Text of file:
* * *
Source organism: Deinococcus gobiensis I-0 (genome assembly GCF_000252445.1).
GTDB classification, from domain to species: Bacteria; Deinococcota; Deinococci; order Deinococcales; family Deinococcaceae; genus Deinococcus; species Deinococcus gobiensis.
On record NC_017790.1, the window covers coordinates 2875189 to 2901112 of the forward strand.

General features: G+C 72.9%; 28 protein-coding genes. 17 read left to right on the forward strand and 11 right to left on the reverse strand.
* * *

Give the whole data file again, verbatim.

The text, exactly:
Source organism: Deinococcus gobiensis I-0 (genome assembly GCF_000252445.1).
GTDB classification, from domain to species: Bacteria; Deinococcota; Deinococci; order Deinococcales; family Deinococcaceae; genus Deinococcus; species Deinococcus gobiensis.
On record NC_017790.1, the window covers coordinates 2875189 to 2901112 of the forward strand.

General features: G+C 72.9%; 28 protein-coding genes. 17 read left to right on the forward strand and 11 right to left on the reverse strand.